To a certain extent, this is similar to turning down the treble. However, a treble control typically takes effect at some specific frequency, and turning it down lowers everything above that by a fixed amount. A picture would help here, but most tone controls are "shelving", meaning that they have a gradual effect over a small range, and then plateau or flatten out for everything beyond that point. In contrast, a filter will usually roll off progressively, and I believe the standard low pass filters used here decrease at 12 dB per octave.
Another way of making that last point is to note that these are not "brick wall" filters: instead of totally eliminating any sound above the filter frequency, the output is gradually reduced, so that one octave higher it will be 12 dB lower, two octaves higher will be 24 dB quieter, and by then you can't really tell anyway.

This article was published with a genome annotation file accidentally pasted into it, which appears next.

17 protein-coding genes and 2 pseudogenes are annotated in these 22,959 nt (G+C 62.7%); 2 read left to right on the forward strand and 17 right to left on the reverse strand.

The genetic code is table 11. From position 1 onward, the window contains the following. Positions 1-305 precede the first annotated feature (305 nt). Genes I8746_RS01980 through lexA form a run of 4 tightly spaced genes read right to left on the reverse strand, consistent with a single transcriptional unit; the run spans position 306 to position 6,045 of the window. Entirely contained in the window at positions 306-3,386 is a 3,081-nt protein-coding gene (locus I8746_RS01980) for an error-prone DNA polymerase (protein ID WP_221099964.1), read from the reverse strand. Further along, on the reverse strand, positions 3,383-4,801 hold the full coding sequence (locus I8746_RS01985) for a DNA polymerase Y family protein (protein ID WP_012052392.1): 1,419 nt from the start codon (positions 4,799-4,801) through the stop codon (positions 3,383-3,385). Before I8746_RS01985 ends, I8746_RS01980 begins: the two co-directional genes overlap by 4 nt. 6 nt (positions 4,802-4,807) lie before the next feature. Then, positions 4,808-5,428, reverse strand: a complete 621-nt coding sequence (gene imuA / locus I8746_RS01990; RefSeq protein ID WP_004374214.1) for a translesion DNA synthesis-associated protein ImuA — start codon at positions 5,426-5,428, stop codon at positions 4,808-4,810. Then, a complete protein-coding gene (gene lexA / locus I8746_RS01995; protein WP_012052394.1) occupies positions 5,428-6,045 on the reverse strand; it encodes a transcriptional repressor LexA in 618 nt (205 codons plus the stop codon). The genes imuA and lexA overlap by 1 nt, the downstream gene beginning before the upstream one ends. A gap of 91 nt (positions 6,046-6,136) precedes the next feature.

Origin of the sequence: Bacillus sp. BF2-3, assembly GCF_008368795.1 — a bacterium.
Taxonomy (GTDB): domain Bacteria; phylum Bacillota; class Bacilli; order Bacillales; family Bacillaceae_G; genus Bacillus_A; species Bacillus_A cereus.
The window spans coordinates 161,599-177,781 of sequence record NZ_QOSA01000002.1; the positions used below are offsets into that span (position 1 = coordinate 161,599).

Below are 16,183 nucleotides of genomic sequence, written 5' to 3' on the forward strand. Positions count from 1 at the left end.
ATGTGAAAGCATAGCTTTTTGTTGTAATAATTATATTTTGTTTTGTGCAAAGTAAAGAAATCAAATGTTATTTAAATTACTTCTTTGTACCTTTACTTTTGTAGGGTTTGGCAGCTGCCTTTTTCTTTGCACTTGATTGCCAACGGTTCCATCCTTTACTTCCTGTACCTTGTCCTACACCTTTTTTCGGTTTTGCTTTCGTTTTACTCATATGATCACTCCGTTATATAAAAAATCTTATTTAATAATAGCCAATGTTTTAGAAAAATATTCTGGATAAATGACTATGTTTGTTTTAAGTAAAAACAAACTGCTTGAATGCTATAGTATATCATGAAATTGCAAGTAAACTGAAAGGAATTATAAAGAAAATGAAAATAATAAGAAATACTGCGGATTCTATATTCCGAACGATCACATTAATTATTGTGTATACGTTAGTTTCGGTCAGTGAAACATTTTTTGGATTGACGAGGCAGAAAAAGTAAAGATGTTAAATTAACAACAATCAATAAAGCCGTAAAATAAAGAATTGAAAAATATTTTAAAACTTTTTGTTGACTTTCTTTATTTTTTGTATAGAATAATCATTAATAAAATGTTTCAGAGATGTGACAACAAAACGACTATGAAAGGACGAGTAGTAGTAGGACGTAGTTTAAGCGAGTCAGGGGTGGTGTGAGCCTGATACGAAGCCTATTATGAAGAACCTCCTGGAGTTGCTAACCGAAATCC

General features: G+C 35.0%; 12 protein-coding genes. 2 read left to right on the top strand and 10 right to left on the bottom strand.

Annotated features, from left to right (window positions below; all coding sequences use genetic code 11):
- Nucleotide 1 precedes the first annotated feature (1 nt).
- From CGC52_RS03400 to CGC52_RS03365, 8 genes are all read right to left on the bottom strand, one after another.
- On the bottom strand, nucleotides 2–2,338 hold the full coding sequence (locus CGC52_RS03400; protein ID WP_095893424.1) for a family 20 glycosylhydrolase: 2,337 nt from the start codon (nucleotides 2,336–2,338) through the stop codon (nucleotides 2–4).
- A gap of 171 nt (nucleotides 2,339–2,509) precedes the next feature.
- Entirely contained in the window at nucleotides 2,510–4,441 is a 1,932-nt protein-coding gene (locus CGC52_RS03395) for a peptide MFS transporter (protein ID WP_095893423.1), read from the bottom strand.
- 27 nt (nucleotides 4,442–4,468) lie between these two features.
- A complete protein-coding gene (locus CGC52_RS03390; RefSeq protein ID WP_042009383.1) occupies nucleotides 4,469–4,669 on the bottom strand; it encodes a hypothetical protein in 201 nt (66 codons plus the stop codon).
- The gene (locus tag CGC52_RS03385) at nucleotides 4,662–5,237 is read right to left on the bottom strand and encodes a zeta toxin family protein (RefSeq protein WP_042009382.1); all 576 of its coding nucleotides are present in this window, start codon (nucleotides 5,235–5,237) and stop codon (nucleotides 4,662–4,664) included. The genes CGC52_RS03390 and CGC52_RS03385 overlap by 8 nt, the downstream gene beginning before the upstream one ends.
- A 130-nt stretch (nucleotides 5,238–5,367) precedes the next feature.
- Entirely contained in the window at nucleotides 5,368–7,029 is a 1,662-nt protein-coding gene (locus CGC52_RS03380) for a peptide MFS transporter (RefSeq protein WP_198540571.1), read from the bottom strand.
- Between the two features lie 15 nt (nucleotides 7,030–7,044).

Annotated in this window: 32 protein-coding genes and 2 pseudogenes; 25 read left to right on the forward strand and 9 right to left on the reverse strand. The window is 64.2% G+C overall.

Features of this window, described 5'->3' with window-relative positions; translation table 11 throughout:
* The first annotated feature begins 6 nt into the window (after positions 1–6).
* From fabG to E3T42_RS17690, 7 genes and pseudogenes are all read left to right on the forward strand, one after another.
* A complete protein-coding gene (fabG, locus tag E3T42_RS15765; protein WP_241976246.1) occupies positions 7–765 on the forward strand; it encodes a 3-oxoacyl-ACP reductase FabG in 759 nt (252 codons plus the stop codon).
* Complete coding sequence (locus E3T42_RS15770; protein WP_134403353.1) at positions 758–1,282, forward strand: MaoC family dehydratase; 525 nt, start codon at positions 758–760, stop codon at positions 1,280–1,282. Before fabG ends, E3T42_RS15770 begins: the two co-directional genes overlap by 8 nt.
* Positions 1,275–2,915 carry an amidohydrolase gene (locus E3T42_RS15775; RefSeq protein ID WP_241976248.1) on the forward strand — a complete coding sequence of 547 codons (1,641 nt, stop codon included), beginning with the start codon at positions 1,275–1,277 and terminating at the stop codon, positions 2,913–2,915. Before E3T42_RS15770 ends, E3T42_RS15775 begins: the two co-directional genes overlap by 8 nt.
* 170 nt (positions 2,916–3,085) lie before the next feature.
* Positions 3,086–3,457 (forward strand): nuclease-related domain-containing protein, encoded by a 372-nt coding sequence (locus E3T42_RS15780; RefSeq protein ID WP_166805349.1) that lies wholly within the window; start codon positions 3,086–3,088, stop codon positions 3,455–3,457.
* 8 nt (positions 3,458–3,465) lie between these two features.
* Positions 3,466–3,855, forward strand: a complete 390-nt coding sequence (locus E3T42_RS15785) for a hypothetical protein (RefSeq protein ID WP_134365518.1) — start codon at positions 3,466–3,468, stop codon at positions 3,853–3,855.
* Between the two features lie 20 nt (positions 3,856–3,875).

So in at least two ways so far, the low pass filter is different than a typical treble control in that (a) you can specify the frequency at which it takes effect, and (b) it is a little more aggressive in that it continues to reduce higher frequencies by greater amounts.
Now we finally get to the Q control. If you've been reading the brochure or whatever, then you've noticed that you may have a 2 or 3 position Q toggle switch, or a "continuously variable Q" (CVQ) knob. They all do the same thing, but with varying flexibility.